Sick woman waits for days

2008-06-23 00:00

A gravely ill woman, who was admitted by doctors at Edendale Hospital on Saturday evening, was finally put in a ward bed late yesterday afternoon after she and her worried family spent the weekend in the outpatients department.

In response to queries about her plight, the KZN Health Department said several hospitals in the province have an acute shortage of beds due to high patient intake exacerbated by HIV/Aids.

The Malinga family of Scottsville took their gravely ill adult daughter to the hospital at about 8 pm on Saturday and doctors admitted her to B ward, a female medical ward.

However, the Malingas were told to wait since there were no beds available then. There were at least three other people waiting at outpatients for admission at the time.

The woman’s condition apparently deteriorated on Sunday evening and she was placed in a wheelchair. Her family said she was left medically unattended the whole of Sunday and was only put on a drip on Sunday night after they complained.

“The treatment is appalling at this hospital; there should be contingency plans in place for patients that need urgent treatment,” said the patient’s sister, Nokuthula.

The patient was admitted by a Dr Dakwe, according to the file, and was prepared for admission by another doctor. She was supposed to be admitted to B ward at about 11.30 pm on Saturday, but staff said there were no beds. Doctors continued to admit patients and those waiting for beds in female medical wards waited for over 48 hours.

A concerned senior medical staff member, who had seen the Malinga family “camping” in the icy corridors since Saturday, told The Witness she did not understand why the woman was not transferred to another ward, as wards E and 5B1 had free beds.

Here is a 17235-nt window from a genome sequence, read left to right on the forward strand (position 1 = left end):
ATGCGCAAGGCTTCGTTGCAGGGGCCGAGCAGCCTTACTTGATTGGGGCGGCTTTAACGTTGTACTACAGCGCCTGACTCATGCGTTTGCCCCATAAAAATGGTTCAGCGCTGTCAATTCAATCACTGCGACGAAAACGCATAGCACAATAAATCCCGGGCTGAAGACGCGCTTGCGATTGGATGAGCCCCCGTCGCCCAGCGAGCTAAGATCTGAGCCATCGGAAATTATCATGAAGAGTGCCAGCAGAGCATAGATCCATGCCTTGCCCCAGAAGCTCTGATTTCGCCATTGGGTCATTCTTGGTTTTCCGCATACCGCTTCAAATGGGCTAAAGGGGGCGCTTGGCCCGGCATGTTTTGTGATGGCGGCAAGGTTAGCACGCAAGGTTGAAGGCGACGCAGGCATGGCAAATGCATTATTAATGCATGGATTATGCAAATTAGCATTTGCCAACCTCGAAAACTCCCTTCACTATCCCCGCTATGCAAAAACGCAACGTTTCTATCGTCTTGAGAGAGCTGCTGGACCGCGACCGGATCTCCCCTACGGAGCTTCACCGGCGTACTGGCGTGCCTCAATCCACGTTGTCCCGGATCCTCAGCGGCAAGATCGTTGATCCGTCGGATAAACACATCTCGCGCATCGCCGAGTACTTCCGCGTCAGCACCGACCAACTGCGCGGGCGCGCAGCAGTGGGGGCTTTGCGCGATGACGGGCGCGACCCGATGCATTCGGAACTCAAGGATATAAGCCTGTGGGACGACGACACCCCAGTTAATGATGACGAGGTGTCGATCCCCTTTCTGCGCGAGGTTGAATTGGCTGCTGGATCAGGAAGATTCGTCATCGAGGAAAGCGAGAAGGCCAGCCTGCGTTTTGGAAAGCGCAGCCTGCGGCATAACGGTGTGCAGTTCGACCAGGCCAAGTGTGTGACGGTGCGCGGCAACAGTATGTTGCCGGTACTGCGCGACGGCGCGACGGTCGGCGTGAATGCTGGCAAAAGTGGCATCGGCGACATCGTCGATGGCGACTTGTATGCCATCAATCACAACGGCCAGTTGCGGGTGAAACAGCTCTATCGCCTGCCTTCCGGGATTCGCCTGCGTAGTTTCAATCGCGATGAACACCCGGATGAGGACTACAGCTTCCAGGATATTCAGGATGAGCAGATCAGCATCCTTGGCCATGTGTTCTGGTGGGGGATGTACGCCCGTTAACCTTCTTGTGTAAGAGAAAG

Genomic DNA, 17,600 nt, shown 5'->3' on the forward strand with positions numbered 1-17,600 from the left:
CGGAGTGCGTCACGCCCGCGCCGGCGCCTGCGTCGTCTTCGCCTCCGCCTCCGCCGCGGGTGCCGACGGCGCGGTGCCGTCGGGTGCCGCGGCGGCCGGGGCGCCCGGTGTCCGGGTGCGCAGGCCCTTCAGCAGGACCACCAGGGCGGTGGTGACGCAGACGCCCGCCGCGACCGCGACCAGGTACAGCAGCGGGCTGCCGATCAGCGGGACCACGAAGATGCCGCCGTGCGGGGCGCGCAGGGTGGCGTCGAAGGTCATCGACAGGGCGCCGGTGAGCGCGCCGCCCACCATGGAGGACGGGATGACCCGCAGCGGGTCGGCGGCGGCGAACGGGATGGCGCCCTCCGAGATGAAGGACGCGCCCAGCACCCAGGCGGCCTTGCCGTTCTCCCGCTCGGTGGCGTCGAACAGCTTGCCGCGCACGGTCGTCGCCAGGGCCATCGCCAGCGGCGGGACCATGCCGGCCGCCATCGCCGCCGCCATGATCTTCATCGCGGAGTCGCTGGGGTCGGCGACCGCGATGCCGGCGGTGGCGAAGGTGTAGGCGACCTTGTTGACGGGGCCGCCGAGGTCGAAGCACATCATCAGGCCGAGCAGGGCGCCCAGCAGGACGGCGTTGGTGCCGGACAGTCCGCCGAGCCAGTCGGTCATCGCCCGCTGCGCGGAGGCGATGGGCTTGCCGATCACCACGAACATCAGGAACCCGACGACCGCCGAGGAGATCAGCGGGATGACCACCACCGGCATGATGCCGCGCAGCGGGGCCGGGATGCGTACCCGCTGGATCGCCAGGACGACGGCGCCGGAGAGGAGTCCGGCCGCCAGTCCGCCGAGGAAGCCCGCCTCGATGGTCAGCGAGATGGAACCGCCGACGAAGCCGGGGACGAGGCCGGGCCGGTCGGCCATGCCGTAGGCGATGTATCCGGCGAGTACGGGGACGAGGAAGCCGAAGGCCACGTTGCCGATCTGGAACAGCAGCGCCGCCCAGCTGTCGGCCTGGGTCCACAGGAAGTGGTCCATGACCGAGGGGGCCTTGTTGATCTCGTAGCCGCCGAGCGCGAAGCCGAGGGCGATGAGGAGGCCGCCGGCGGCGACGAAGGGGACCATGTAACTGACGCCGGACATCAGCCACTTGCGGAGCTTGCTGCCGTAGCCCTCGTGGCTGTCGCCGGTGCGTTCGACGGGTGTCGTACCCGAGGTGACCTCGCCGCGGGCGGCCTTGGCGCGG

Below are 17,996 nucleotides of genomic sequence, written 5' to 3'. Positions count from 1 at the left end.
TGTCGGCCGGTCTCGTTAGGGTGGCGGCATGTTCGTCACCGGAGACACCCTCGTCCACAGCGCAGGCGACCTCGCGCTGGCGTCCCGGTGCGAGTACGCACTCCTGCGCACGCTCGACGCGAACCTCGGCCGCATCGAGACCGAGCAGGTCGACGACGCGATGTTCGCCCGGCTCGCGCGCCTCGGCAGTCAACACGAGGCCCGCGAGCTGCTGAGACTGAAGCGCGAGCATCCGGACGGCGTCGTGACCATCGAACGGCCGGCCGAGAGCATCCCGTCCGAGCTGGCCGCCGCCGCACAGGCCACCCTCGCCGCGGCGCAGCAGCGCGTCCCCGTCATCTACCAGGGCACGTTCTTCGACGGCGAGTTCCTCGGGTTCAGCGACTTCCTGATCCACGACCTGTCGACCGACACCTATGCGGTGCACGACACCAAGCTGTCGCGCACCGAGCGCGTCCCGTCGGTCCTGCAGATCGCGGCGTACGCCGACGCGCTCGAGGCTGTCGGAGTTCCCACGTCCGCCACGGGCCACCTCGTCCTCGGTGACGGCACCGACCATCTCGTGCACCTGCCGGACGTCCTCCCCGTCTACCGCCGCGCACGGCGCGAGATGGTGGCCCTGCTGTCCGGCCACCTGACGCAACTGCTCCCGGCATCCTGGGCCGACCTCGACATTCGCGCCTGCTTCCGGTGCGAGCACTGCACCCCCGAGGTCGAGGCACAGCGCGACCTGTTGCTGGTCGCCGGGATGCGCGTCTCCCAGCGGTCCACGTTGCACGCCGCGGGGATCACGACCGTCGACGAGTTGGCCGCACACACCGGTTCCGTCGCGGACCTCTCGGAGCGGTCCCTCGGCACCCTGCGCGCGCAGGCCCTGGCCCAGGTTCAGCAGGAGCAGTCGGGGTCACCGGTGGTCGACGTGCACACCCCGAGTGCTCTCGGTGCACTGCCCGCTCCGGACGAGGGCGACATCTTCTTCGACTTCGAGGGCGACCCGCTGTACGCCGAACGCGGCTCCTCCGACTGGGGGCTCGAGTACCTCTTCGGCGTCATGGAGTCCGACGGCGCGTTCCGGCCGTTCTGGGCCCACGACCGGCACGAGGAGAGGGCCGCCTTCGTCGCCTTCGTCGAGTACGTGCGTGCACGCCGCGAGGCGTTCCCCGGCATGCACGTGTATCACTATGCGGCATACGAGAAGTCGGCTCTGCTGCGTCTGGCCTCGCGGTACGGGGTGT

“For a patient to suffer in limbo for 36 hours without proper medical support as a provisional measure is beyond me,” she said.

Following attempts to get the Health Department’s communication staff, hospital PRO Samke Mncube and hospital manager Heather Findlay, to respond, The Witness eventually tracked down an irritable department spokesman Leon Mbangwa.

“Listen, we are very busy with the [National Youth Health] Indaba, a big event, and no one is at the office,” said Mbangwa.

“Why can’t you speak to the relevant people on the ground? It’s public knowledge that we have [a] shortage of beds because of HIV and Aids,” said Mbangwa, adding that he did not believe a patient would be made to wait two days without a bed.

When The Witness revealed proof, he changed his tune: “That’s appalling conduct and we will investigate it. It’s totally unacceptable; health workers who signed an oath cannot conduct themselves like that. [The patients] should have been transferred to other wards or another hospital,” he said.

Following Witness calls to hospital management yesterday, the patient was admitted to Ward 5B1 at 5.45 pm in a critical condition.

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